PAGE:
The compost you use for Auriculas is crucial and has to be very open. A good loam based or John Innes type compost with plenty of sharp grit and sharp sand added is called for. This stimulates good strong healthy root growth. If you tap a plant out of its pot you should see strong, healthy white roots running right through the root ball. If all the roots are brown and soggy and rotting it is a good sign that you are overwatering or the compost is not open enough. Peat based composts are not suitable for Auriculas as they retain too much moisture.
You say the flowers never last more than 2 to 4 days before collapsing. Unless you have vine weevils, or some other pests in the pot damaging or eating roots, it again sounds to me like overwatering, the wrong type of compost, or a combination of both.
The problem with the double vulgaris seems to bear out the fact that you are not getting good air movement round your plants. The mummified buds can occur if you are getting water on them or the plant, or if they are growing in damp stagnant air. This also leads to the botrytis that you mention follows the mummified bud stage.
I hope this helps you to eliminate the problems you are having. As I said, it is difficult to make a satisfactory answer without seeing the problem first hand. Please let us know how things go.
From the Archives: Quarterly of the American Primrose Society, Vol. 11, Summer 1953, page 18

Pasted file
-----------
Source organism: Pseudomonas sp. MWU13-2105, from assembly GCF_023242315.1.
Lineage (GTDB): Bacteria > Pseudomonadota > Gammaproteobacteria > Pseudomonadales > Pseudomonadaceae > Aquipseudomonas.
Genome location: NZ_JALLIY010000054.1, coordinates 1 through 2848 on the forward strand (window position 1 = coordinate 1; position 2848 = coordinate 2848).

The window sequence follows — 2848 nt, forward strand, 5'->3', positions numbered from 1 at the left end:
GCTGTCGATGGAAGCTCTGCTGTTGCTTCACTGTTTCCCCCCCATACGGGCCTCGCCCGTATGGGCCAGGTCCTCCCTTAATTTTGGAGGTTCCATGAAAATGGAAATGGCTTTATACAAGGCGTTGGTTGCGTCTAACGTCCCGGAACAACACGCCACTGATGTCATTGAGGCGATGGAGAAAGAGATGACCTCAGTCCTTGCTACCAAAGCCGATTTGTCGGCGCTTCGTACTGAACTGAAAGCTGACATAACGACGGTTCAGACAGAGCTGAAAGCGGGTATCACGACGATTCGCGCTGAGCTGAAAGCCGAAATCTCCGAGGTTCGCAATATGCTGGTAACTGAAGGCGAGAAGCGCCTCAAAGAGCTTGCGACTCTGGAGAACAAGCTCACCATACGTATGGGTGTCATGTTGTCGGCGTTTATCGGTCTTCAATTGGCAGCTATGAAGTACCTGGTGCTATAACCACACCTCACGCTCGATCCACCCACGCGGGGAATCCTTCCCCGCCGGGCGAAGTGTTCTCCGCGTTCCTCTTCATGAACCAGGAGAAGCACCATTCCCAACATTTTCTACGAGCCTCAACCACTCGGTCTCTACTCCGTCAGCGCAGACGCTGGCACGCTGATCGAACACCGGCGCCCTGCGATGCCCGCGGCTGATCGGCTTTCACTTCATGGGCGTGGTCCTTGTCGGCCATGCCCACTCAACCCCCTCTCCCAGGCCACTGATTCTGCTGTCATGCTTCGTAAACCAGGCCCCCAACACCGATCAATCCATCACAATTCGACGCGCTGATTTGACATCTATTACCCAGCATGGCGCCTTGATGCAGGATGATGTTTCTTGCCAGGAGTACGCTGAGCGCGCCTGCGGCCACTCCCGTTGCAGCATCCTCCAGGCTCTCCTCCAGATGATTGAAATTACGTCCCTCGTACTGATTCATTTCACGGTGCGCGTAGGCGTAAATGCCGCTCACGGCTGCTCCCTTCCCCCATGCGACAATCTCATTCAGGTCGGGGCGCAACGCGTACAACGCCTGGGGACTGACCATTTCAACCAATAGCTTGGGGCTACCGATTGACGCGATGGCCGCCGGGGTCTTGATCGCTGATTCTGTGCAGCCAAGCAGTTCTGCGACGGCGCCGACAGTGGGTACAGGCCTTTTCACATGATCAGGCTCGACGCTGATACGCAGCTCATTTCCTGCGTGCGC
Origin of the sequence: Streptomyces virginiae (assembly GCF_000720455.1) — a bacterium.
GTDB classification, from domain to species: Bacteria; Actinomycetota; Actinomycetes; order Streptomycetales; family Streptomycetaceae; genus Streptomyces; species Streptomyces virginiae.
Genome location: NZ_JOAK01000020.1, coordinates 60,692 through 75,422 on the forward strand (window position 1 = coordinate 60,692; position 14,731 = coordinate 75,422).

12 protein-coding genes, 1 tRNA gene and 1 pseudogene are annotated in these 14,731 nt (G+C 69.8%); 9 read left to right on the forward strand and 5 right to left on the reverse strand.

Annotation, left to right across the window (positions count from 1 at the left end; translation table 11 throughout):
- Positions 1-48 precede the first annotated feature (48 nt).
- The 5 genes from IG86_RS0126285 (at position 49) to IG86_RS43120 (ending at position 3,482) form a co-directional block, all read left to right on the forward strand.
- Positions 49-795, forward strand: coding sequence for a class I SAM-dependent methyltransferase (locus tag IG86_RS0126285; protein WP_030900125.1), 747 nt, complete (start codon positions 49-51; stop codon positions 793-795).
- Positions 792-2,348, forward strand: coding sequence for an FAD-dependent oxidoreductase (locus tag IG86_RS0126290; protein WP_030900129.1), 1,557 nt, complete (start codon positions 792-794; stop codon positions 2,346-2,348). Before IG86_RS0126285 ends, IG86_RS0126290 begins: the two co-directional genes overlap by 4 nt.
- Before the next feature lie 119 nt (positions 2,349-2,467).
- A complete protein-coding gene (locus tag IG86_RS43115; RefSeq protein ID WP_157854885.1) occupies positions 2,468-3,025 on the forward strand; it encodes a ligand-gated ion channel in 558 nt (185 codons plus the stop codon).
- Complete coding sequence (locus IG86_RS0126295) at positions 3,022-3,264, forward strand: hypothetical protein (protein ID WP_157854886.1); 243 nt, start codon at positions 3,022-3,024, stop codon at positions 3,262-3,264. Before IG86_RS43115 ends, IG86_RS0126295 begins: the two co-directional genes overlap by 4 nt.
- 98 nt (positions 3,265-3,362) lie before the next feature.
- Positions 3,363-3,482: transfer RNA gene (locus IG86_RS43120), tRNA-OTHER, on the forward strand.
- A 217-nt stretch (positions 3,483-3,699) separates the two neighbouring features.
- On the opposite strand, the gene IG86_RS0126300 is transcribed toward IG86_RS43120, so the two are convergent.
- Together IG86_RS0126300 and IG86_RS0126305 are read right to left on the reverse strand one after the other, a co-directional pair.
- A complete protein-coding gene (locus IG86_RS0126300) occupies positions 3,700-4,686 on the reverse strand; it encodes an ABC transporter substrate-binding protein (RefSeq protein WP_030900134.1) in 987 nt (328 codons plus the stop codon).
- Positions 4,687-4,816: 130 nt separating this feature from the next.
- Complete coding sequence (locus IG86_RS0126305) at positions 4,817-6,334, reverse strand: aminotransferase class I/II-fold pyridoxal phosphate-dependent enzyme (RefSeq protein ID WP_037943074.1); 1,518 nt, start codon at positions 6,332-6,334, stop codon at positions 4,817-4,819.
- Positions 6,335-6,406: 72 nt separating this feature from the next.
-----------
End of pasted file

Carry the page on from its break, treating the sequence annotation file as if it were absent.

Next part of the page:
Care of the Carrot – Mrs. Ben Torpen, Woodland Acres, Beaverton, Oregon
Now is the time when all Auricula lovers are concerned with repotting, and care of their plants for next year’s bloom.
The use of clean sterile posts is a prime requisite in repotting and cannot be stressed too often. Any simple household disinfectant may be used such as Purex or Clorox, and with the aid of a good brush or sponge the required number of pots may be cleaned and sterilized in record time.
At this time, the success of growing depends on what happens to the carrot or the root of the plant. Many times the carrot will thrust itself above the level of the old pot and must be cut off to fit into the new one. When this happens, do not hesitate to cut off the bottom portion in order to bring the plant down to the desired level in the new pot, being sure to sterilize the wound. Flowers of Sulphur or charcoal may be used. If there is any question of pests on the roots as dusting with some good insecticide is advisable after the roots have been thoroughly washed.
If there are offsets to be removed, take them off gently, being sure to sterilize both the carrot of the mother plant and the offset.
Offsets planted around the mother plant root more quickly. They may also be left on the carrot until they form roots of their own. This is the safest method for those who hesitate to take off unrooted offsets.
After the plants have been repotted in the mixture of your choice, water thoroughly, until the water runs from the drainage hole in the bottom of the pot. Drainage must be sharp always, and the care taken to insure this, plus cleanliness and good ventilation for the plants means a good healthy carrot and success in Auricula culture.